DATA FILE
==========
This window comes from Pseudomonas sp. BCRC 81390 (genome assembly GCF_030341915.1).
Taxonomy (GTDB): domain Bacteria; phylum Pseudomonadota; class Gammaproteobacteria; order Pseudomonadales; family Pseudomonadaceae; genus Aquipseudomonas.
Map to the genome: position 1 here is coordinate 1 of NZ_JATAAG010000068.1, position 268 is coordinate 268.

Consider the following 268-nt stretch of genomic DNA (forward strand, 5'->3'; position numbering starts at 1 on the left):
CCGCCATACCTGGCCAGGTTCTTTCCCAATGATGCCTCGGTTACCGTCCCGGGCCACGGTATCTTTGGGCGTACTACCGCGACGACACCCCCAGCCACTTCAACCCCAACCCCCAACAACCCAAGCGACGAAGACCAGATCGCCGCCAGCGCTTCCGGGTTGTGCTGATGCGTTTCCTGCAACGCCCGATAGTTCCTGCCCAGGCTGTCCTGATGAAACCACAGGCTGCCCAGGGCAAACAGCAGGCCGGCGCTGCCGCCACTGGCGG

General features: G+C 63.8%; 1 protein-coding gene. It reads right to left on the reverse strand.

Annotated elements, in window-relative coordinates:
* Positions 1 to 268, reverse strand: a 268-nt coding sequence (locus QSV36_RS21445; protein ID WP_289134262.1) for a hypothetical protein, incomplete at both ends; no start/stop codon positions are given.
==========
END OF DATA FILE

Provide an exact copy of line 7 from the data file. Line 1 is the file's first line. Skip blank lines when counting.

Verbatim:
Annotated elements, in window-relative coordinates: